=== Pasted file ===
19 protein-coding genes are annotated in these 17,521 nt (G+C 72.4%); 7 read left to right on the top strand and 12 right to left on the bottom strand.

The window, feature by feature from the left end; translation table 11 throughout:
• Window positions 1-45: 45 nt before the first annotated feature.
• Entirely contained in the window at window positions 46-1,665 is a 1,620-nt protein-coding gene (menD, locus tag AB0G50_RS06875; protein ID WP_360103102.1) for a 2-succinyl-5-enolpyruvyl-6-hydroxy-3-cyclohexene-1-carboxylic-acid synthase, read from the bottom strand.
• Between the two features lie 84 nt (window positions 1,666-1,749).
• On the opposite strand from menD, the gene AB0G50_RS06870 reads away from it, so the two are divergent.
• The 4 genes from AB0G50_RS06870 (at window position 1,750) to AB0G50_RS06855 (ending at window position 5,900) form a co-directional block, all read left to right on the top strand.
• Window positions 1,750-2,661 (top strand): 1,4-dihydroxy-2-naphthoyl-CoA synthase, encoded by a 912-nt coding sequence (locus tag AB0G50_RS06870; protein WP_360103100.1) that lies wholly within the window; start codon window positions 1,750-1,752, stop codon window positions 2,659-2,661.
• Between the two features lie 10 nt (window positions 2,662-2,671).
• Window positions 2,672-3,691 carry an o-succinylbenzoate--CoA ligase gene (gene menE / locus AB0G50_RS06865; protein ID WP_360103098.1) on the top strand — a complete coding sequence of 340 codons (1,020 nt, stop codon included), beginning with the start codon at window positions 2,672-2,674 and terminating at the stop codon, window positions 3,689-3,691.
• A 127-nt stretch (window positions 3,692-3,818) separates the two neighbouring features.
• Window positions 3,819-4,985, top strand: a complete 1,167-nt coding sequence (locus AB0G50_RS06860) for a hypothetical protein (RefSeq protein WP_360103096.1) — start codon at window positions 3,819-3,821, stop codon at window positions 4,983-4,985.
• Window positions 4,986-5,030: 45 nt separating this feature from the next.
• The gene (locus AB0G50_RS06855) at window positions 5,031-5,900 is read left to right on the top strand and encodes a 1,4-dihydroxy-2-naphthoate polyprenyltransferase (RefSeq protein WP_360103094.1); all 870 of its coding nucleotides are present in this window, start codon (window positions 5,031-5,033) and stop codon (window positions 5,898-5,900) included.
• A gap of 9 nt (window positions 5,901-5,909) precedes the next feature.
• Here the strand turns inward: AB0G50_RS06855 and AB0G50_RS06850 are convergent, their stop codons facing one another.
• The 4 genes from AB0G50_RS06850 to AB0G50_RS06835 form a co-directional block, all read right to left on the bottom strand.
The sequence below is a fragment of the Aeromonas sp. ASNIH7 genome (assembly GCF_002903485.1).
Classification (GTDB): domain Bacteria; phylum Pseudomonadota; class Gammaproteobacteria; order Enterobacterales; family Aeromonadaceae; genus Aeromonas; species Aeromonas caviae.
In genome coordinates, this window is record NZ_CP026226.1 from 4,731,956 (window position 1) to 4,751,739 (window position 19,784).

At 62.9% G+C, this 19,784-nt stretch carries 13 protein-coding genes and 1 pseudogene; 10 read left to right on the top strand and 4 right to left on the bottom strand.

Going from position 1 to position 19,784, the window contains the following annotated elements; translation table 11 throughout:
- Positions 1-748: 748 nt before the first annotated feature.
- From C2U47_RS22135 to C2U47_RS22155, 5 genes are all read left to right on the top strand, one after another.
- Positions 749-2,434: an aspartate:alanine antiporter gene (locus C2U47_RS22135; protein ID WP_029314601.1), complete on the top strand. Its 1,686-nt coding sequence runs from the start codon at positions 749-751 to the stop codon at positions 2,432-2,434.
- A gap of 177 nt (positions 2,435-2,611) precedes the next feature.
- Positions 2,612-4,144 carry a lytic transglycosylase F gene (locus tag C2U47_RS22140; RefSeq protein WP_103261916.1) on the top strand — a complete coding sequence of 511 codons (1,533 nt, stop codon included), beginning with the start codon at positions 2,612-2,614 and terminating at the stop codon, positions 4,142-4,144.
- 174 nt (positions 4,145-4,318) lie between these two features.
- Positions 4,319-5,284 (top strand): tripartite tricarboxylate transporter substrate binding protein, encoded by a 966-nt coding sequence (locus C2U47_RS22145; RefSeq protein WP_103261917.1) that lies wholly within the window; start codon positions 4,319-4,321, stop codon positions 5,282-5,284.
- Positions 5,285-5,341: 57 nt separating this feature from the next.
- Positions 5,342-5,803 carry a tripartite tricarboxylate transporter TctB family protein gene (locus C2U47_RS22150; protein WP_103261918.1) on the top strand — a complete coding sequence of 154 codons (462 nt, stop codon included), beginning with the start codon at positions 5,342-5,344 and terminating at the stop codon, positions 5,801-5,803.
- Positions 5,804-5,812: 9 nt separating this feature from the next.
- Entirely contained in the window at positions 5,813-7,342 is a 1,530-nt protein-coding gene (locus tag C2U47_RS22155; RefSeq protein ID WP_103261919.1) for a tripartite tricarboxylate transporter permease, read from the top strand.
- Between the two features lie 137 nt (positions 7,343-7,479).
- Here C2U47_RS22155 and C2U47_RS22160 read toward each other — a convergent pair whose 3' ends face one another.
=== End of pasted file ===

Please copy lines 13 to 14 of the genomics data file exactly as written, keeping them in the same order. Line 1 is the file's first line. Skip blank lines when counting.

• Window positions 4,986-5,030: 45 nt separating this feature from the next.
• The gene (locus AB0G50_RS06855) at window positions 5,031-5,900 is read left to right on the top strand and encodes a 1,4-dihydroxy-2-naphthoate polyprenyltransferase (RefSeq protein WP_360103094.1); all 870 of its coding nucleotides are present in this window, start codon (window positions 5,031-5,033) and stop codon (window positions 5,898-5,900) included.